“The Vortex” at Chichester Festival Theatre

Mark Shenton in West Sussex
5 May 2023


Hot on the heels of the scintillating revival of Noël Coward’s Private Lives, currently running at the Donmar Warehouse and reviewed here by Neil Dowden who points out that the play “has rarely been off stage since it premiered in 1930”, Chichester Festival Theatre now revives Coward’s much more rarely-seen 1924 play The Vortex.


Lia Williams and Joshua James.
Photo credit: Helen Murray.


This play could be re-titled “Private Demons”; it lays devastatingly bare the reckoning a mother must face as she refuses to embrace her own ageing and cuckolds her loyal long-suffering husband in plain sight as she pursues romantic dalliances with much younger men. She is also long guilty of neglecting her 24-year-old son who retreats into drug abuse to numb his private pain.

Coward’s first West End success, it was premiered with Coward himself playing the son at the age of 25. (John Gielgud was his understudy.) Even bigger hits would follow, but The Vortex shows remarkable maturity and daring for the tyro playwright who is unafraid of exposing deep-rooted anxieties in human relationships.

This emotional rollercoaster of a play about a desperately co-dependent relationship between a mother and her son is given a brisk and bracing new staging by director Daniel Raggett. His fast and furious production of Accidental Death of an Anarchist (also reviewed on this website) is now set to transfer to the West End in June after runs at Sheffield’s Crucible and the Lyric Hammersmith.

Raggett brings naturalistic impulses to the heightened air of sophisticated but vacuous Jazz Age characters who are determined to keep the party going whatever the cost; he helps his actors to mine the text for its painful undercurrents and grit instead of the surface wit. The cast also regularly talk over each other; they are portraying people who like to be the centre of attention rather than spending any time listening to their peers.


Lia Williams and Joshua James.
Photo credit: Helen Murray.


Though the play is a slow burn, it achieves a gathering tension before a devastating final act — the stage now all but stripped of scenery — in which the mother and son finally tell each other the hard truths about where they both are.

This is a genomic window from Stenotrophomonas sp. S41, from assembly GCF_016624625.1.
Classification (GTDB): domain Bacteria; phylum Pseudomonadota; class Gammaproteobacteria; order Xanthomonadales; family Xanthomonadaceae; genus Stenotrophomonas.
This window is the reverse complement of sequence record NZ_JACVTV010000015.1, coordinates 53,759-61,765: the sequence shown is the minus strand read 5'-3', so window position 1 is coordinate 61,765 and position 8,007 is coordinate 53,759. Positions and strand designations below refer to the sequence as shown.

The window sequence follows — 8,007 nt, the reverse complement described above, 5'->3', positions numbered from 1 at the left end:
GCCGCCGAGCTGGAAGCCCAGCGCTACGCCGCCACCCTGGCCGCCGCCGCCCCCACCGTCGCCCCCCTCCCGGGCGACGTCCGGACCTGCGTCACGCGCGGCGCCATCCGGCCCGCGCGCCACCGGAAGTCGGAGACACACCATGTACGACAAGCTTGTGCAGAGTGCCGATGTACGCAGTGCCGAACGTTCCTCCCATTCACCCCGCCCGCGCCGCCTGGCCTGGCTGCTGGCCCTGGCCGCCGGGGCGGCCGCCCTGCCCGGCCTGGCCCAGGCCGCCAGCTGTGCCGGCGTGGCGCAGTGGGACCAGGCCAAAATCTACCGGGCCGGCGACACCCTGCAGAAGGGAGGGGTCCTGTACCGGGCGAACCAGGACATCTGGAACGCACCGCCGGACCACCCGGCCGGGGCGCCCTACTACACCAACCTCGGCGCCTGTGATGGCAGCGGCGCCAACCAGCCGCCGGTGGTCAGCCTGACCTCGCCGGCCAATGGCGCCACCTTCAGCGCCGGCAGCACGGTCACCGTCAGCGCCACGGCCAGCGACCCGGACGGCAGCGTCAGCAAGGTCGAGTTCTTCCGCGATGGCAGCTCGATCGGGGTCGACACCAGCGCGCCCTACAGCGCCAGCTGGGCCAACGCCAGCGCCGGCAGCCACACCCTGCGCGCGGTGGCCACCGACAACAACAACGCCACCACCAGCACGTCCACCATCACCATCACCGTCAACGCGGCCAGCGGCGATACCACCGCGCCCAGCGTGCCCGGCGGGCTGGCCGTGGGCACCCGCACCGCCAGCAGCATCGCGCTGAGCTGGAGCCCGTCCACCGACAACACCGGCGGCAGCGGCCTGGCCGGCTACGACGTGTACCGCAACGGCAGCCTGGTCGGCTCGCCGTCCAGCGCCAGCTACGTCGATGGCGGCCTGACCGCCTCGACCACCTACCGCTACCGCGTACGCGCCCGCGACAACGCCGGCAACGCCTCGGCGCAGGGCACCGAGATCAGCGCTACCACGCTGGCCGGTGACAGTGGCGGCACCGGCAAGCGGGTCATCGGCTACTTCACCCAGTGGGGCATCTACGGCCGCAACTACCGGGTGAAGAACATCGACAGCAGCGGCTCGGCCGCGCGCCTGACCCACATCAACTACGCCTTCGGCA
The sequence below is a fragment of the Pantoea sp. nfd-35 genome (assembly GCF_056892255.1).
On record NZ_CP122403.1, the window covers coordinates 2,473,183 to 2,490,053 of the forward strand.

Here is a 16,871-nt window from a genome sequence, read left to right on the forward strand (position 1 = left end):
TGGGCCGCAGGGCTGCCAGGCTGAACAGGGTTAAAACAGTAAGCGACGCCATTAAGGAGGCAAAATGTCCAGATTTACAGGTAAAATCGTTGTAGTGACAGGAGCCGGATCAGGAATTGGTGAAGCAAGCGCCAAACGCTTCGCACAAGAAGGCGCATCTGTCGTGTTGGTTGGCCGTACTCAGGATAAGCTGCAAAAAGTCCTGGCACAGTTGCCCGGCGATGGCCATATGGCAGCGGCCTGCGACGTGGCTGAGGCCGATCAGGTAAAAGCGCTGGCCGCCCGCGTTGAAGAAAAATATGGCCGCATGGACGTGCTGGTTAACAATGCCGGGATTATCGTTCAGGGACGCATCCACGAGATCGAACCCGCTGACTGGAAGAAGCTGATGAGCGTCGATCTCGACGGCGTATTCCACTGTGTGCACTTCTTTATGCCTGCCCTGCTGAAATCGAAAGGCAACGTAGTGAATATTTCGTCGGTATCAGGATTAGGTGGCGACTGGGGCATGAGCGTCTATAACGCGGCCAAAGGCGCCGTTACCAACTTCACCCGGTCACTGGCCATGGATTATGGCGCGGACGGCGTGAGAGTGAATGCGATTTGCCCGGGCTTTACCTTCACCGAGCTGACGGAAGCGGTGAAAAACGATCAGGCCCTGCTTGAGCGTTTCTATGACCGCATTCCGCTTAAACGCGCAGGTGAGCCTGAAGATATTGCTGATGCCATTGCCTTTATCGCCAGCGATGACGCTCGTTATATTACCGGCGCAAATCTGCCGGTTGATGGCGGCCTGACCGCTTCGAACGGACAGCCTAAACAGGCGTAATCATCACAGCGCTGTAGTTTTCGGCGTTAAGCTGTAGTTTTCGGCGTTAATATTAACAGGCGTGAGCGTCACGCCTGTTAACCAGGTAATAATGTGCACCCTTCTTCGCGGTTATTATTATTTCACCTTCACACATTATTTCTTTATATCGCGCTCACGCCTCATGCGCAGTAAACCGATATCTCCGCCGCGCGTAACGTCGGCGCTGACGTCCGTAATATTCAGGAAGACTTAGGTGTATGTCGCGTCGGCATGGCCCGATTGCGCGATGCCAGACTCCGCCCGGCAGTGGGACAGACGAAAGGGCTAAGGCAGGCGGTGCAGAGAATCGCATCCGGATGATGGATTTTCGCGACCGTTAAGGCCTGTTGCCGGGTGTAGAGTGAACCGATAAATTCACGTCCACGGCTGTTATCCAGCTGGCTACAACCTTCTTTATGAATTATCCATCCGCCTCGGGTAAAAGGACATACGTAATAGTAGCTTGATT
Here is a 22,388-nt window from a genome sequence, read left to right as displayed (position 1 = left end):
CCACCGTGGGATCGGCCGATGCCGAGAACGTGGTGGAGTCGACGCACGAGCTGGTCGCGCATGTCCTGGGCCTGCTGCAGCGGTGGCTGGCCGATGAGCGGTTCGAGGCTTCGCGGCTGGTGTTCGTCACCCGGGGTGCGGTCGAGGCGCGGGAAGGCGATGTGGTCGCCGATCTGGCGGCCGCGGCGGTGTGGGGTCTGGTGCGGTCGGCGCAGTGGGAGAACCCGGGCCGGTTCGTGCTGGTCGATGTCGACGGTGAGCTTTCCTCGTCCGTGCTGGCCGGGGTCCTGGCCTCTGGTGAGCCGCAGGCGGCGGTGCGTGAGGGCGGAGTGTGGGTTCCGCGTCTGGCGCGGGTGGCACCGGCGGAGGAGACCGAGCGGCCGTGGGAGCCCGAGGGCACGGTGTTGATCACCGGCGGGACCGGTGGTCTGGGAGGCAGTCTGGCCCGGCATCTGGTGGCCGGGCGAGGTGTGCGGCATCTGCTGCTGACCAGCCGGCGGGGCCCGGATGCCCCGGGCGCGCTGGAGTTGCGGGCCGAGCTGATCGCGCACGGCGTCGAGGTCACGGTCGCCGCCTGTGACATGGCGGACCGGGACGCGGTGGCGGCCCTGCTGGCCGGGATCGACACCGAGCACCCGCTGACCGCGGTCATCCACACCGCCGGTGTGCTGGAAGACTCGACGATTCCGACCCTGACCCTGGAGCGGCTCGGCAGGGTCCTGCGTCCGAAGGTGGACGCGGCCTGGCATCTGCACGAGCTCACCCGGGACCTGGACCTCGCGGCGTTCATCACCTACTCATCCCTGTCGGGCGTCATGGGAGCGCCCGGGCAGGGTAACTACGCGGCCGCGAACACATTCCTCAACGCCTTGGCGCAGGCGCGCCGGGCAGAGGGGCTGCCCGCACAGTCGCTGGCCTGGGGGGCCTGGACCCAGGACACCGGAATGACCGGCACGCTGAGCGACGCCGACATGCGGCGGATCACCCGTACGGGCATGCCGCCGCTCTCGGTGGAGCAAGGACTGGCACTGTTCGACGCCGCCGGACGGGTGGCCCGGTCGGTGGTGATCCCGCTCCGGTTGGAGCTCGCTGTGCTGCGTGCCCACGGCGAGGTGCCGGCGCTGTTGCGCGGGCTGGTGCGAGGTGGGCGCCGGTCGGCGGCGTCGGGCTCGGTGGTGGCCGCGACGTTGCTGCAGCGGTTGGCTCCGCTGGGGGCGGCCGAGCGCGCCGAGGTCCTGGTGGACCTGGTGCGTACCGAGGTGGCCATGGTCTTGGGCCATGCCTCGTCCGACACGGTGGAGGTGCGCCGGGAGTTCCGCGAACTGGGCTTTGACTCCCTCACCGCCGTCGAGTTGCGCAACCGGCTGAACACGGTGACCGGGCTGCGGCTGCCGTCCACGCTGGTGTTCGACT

Lia Williams — who I’ve long regarded as one of our very best contemporary actors — plays Florence Lancaster with a flighty glamour that disguises the real terror she has of getting older. And in a casting coup that both reinforces the play’s themes but also makes it even more vivid and daring, Williams’s real-life son Joshua James plays her stage son Nicky Lancaster with disarming charm even as he is suppressing a latent addiction that could unravel his life.

They are spellbinding, their exceptional techniques bringing a fierce sense of trust between each other as actors to the distrust that the characters they are playing have one for another.

Coward’s play and Raggett’s production animate the people around them with serious conviction too, including Isabella Laughland as Nicky’s intended bride Bunty Mainwaring, Priyanga Burford as Florence’s best friend Helen Saville, Sean Delaney as Florence’s lover and the estimable Hugh Ross as her husband.

Joanne Scotcher’s handsome traditional drawing room set revolves and is gradually stripped bare as the play proceeds, just as the two lead characters are stripped of their desperate playfulness and innocence to face up to the truth about themselves.

It’s a wounding play — my companion, reflecting on her troubled relationship with her own mother, sobbed through the third act. And I was persuaded that an often-neglected play more than earns its place here, opening this year’s summer season at Chichester in both high style and with deep feeling.

This year marks the fiftieth anniversary of Coward’s death, but his plays remain as enticing and alive as ever, when — as here and at the Donmar — they are treated as living things not museum pieces that belong to another age. The production duly contains some liberties taken with the period such as the interpolation of a David Bowie song. But when Nicky plays Gershwin’s “Rhapsody in Blue” on the piano, it returns perfectly to period since Gershwin wrote it the same year as this play premiered.